It restarted in March 2017, but with a new focus. Credential phishing now almost entirely focused on enterprise credentials, using phishing pages mimicking common business applications such as Adobe, DocuSign and OneDrive. Over the next 18 months, say the researchers, “Scattered Canary received more than 3,000 account credentials as a result of their phishing attacks.” 

ACID believes that the gang was concentrating on developing its BEC skills during the quiet months between the two credential phishing periods. It was towards the end of that first period, in November 2015, that the gang started dabbling in BEC attacks.

This coincided with the greatest period of expansion for the group. Until now, Alpha had done the greater part of the work himself, with just the help of few tangential associates. In October 2015, Alpha recruited his first new full employee, Beta. Beta’s role, then and now, is to act as the group’s ‘mule herder’, and have primary responsibility for sending out fake checks in mystery shopper scams. Nineteen other individuals joined the gang over the next three years, working on generating mule accounts and taking part in other scams. ACID gives three specific examples: Gamma (joined in January 2017) provides compromised bank account details; Delta (joined in April 2016) provides mule accounts probably established by romance scam victims; and Epsilon (joined in June 2016) provides access to systems that can be accessed by RDP.

The gang started its BEC operation by spoofing target company domains and requesting payment by wire transfer to a fictitious vendor. In September 2016, the method switched to using obscure webmail accounts or email accounts linked to domains registered by themselves. By 2017, the group had its BEC and other scam tools and tactics sufficiently established to define functional roles for its different revenue streams.

An interesting feature of the majority of active engagements undertaken by ACID with Scattered Canary was a request from the gang for proof of completion by the victim. This is probably required by the size of operations that have evolved, with many different individual actors all ultimately working for Alpha. The requirement prevents a go-between skimming profits off the gang by pretending that the scam had failed since a ‘manager’ could check the email account or even contact the mule directly. “Working as an opportunistic criminal, alongside other opportunistic criminals, does not come without its challenges,” comment the researchers.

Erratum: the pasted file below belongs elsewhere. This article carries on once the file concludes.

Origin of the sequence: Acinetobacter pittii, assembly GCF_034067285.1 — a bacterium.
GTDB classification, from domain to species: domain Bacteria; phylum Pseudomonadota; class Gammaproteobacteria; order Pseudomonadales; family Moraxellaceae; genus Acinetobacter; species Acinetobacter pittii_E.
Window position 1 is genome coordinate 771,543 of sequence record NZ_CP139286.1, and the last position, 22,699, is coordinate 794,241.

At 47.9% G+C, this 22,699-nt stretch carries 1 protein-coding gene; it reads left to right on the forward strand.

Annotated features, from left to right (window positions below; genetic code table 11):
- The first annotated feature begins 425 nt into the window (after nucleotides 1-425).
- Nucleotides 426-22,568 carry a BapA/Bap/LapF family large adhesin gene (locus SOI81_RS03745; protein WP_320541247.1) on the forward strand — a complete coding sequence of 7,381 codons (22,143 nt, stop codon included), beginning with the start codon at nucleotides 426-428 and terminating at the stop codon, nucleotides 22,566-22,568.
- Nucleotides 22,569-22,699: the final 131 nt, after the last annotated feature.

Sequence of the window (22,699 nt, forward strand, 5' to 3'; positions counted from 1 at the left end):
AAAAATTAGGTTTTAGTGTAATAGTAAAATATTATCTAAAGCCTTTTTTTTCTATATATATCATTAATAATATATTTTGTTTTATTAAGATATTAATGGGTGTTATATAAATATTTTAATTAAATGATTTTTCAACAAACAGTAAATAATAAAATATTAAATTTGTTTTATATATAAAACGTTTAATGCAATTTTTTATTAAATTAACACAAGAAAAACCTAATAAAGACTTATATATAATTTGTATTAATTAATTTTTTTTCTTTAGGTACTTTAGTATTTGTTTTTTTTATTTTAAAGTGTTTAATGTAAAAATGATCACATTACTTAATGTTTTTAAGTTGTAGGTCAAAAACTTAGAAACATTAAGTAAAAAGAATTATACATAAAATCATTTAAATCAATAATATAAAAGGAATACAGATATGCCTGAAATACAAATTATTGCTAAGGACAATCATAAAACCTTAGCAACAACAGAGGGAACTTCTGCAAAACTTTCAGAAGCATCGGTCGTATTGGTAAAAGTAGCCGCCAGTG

A continuing theme in the evolution of Scattered Canary is the move toward scams with the highest return over the shortest period. So, just as it had earlier moved from individual to business targets, in 2017 it started targeting government agencies, including IRS, FEMA, Social Security, the Postal Service and many others. BEC in its various forms has, however, remained a primary scam from the group. It has performed both gift card scams and payroll diversions.

The history of the evolution of Scattered Canary is valuable for giving an insight into the motivation and methods of West African criminals. Money is everything, and as quickly as possible. The preferred attack is the one that nets the highest return as quickly as possible, and victims are milked for every penny possible. But more than anything else, it shows the interrelationship of social engineering attacks. There are no separate BEC gangs, and romance scam gangs, and agency fraud gangs — in this instance at least it is just one social engineering gang that has honed its skills over many years and multiple simultaneous operations.

Related: Nigerian Cybercrime ‘Group’ Has 400 Malicious Actors 

Related: Nigerian Cybercriminals Target Firms Worldwide in BEC Campaign 

Related: Agari Employs Active Defense to Probe Nigerian Email Scammers 

Related: Nigerian Hackers Attempt to Steal Millions From Shipping Firms

Written By

Kevin Townsend is a Senior Contributor at SecurityWeek. He has been writing about high tech issues since before the birth of Microsoft. For the last 15 years he has specialized in information security; and has had many thousands of articles published in dozens of different magazines – from The Times and the Financial Times to current and long-gone computer magazines.